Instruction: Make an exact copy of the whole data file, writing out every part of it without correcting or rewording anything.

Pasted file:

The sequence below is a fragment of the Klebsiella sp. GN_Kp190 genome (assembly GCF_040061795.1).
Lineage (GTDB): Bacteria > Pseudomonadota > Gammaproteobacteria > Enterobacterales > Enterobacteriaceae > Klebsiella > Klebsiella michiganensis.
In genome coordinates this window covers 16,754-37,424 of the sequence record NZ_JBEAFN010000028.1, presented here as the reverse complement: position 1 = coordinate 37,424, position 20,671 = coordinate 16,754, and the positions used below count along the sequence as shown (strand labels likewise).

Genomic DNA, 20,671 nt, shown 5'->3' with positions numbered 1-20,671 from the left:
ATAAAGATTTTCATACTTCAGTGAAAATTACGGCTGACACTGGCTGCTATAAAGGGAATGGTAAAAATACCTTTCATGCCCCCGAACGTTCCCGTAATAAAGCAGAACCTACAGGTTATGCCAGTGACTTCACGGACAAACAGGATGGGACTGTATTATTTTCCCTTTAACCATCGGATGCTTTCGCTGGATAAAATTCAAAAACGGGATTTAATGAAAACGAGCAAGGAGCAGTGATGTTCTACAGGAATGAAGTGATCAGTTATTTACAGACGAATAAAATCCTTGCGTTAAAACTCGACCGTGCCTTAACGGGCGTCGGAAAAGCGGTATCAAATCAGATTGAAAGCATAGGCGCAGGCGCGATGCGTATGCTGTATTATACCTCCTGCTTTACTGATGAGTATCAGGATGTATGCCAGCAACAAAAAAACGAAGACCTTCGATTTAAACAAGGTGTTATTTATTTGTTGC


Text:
The sequence below is a fragment of the Klebsiella sp. GN_Kp190 genome (assembly GCF_040061795.1).
Lineage (GTDB): Bacteria > Pseudomonadota > Gammaproteobacteria > Enterobacterales > Enterobacteriaceae > Klebsiella > Klebsiella michiganensis.
In genome coordinates this window covers 16,754-37,424 of the sequence record NZ_JBEAFN010000028.1, presented here as the reverse complement: position 1 = coordinate 37,424, position 20,671 = coordinate 16,754, and the positions used below count along the sequence as shown (strand labels likewise).

Genomic DNA, 20,671 nt, shown 5'->3' with positions numbered 1-20,671 from the left:
ATAAAGATTTTCATACTTCAGTGAAAATTACGGCTGACACTGGCTGCTATAAAGGGAATGGTAAAAATACCTTTCATGCCCCCGAACGTTCCCGTAATAAAGCAGAACCTACAGGTTATGCCAGTGACTTCACGGACAAACAGGATGGGACTGTATTATTTTCCCTTTAACCATCGGATGCTTTCGCTGGATAAAATTCAAAAACGGGATTTAATGAAAACGAGCAAGGAGCAGTGATGTTCTACAGGAATGAAGTGATCAGTTATTTACAGACGAATAAAATCCTTGCGTTAAAACTCGACCGTGCCTTAACGGGCGTCGGAAAAGCGGTATCAAATCAGATTGAAAGCATAGGCGCAGGCGCGATGCGTATGCTGTATTATACCTCCTGCTTTACTGATGAGTATCAGGATGTATGCCAGCAACAAAAAAACGAAGACCTTCGATTTAAACAAGGTGTTATTTATTTGTTGC